I’m not, by any stretch of the imagination, a comic book reader and there’s really only been four comics that I’ve ever actively made it a point to track down and/or read.  One was Strangers in Paradise, which I was introduced to by my first college roommate, who told me that she was my Katchoo.    Secondly, there was an old comic book series from the 70s called Tomb of Dracula that Jeff loves.  The entire series has been collected in four trade paperbacks and, last Christmas, I ordered all four of them.  Of course, since I ordered them all in August (patience and impulse-control not being my strong suit), I had a lot of time to read through them before wrapping them up and giving them away.  (And, to my surprise, I enjoyed them in all of their platform shoed glory.)  Third, there’s The Walking Dead which Arleigh introduced me to.  And finally, there’s Dylan Dog.

I haven’t read a lot of Dylan Dog, largely because it’s an Italian comic and English translations aren’t easy to come across.  (And apparently, when an American company did try to reprint the series in English, they ended up getting sued by the estate of Groucho Marx.)  So, I can’t claim to be an expert on Dylan Dog because almost all of my information about this series comes second-hand.  Honestly, if you asked me to tell you about Dylan Dog, I could probably give you the Wikipedia equivalent of an answer (i.e., that Dylan Dog is a private investigator in London who deals with super natural cases.)

Why does Dylan Dog fascinate me?  Well, some of it is because of what I’ve heard about it from sources that I trust.  I hate that answer because it sounds so flakey and simple-minded but luckily, that’s not the only reason.  There’s also the fact that Dylan Dog’s investigative partner is a guy named Groucho who looks (and apparently acts) just like Groucho Marx.  The other is that Dylan Dog was created by the same author — Tiziano Scalvi — who is responsible for inspiring one of the greatest movies ever made, Michele Soavi’s Dellamorte Dellamore.  In fact, Dellamorte Dellamore started off as an attempt to make a Dylan Dog film and the film’s main character had appeared — in a supporting role — in Dylan Dog.  From what I’ve heard, Dellamorte Dellamore — with its use of the paranormal as a metaphor for alienation and other deeper philosophical concerns — captured the sensibility of Dylan Dog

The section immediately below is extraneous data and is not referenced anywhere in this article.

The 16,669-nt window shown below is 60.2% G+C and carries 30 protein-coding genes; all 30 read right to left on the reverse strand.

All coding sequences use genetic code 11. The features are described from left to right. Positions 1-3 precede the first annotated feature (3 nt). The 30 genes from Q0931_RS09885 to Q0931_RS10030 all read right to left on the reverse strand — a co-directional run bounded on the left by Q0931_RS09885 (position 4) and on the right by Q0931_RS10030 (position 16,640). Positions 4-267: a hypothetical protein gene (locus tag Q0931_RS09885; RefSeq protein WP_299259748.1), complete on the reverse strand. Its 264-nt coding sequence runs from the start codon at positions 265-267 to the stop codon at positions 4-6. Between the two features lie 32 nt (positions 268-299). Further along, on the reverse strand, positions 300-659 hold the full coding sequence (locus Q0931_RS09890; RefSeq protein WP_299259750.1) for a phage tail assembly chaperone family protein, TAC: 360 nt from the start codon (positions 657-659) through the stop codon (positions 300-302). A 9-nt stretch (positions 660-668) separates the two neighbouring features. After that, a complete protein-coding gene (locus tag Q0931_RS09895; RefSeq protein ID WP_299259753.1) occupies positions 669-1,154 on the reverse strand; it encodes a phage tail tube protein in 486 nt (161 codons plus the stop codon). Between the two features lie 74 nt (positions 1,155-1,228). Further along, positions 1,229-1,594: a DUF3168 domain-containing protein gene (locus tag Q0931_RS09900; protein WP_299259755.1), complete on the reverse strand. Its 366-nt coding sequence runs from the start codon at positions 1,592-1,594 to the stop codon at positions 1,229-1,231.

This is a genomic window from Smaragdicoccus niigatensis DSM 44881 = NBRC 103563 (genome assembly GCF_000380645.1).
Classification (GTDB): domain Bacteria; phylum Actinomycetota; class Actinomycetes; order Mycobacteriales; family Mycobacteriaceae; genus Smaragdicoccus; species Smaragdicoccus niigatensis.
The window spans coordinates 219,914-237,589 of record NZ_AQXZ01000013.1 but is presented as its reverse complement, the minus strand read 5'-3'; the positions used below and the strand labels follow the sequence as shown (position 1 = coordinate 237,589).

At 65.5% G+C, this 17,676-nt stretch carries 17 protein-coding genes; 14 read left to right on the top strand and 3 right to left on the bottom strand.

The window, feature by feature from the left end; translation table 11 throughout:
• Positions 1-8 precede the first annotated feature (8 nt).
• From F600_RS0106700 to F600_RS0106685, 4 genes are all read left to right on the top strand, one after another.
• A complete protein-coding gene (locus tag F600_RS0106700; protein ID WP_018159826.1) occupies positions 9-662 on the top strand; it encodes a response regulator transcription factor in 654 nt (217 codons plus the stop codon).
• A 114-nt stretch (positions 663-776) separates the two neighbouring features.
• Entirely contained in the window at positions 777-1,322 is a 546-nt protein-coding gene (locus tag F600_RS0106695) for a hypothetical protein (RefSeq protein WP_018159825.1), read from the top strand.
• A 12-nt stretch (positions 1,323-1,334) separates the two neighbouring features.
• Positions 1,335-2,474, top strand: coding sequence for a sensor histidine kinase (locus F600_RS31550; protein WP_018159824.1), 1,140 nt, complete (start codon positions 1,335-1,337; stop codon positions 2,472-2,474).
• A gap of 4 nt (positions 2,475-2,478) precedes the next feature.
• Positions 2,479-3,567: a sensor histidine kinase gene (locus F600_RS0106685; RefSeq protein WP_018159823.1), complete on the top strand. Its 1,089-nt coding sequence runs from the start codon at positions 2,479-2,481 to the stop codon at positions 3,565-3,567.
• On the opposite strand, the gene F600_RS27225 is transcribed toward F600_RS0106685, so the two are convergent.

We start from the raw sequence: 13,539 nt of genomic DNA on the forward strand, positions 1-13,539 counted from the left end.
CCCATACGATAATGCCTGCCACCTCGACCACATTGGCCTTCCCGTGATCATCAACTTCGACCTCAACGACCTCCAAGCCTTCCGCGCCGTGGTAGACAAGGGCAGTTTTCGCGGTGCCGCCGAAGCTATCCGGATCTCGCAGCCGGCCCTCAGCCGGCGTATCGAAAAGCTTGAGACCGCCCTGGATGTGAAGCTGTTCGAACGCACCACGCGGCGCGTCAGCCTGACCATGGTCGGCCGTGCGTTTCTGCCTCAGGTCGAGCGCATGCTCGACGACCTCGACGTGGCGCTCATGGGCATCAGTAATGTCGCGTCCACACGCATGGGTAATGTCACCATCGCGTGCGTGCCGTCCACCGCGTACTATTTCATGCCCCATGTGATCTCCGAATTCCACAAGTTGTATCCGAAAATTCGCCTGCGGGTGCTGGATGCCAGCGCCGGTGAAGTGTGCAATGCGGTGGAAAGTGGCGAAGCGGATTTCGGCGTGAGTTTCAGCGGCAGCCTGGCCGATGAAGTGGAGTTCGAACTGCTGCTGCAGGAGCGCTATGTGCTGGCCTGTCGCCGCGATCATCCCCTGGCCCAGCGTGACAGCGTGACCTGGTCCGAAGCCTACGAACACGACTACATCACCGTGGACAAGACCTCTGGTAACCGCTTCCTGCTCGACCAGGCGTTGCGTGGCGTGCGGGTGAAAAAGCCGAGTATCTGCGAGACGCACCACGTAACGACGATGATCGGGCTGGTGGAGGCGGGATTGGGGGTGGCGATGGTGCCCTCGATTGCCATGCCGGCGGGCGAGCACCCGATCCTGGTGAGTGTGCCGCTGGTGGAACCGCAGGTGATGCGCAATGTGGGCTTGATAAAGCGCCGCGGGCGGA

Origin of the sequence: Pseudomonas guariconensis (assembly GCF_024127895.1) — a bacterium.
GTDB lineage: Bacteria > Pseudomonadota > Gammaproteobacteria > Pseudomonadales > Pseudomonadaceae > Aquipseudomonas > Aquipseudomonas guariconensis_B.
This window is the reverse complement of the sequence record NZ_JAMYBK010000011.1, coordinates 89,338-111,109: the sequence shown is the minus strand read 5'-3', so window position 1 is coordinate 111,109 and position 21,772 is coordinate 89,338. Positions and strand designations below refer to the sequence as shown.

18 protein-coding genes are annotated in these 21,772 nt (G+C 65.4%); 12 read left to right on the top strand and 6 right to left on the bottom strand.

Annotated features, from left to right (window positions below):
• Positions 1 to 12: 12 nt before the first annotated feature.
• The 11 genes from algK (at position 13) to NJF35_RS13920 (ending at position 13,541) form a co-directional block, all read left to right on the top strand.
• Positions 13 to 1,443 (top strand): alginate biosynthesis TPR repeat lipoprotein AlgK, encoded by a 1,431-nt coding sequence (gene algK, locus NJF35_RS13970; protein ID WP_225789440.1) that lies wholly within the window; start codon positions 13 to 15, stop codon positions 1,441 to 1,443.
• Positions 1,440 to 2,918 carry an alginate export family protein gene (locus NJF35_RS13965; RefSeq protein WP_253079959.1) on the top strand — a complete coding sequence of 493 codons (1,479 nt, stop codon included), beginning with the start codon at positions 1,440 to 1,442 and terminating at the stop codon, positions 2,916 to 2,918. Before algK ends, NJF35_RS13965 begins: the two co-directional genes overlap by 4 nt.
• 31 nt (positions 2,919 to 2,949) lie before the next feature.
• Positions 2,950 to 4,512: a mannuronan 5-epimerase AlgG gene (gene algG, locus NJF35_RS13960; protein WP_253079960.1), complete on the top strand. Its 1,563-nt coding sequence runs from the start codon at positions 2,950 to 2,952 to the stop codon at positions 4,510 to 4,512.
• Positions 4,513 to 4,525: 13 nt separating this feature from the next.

Finally, one of my favorite authors — Umberto Ecco — is on record as saying, “I can read the Bible, Homer, or Dylan Dog for several days without being bored.”

So, that’s why I raised an eyebrow when I came across the trailer for Dylan Dog: Dead of Night while looking up grindhouse movie trailers on youtube.

And then I watched the trailer and that eyebrow quickly went down.

Number one, no Groucho.  That already indicates that this is a compromised film.  Number two, I may not be able to “read” Dylan Dog but I can look at it well enough to know that Dylan Dog is not a firing-two-guns-at-once type of hero.  Number three — New Orleans?  Bleh.  I’m officially bored with movies that try to be “colorful” by filming in New Orleans.  Number four, Taye Diggs?  I’m sorry but any series that could inspire Dellamorte Dellamore deserves better than New Orleans and Taye Diggs.

Dylan Dog: Dead of Night is scheduled to be released in the U.S. on April 29th, 2011.

Bleh.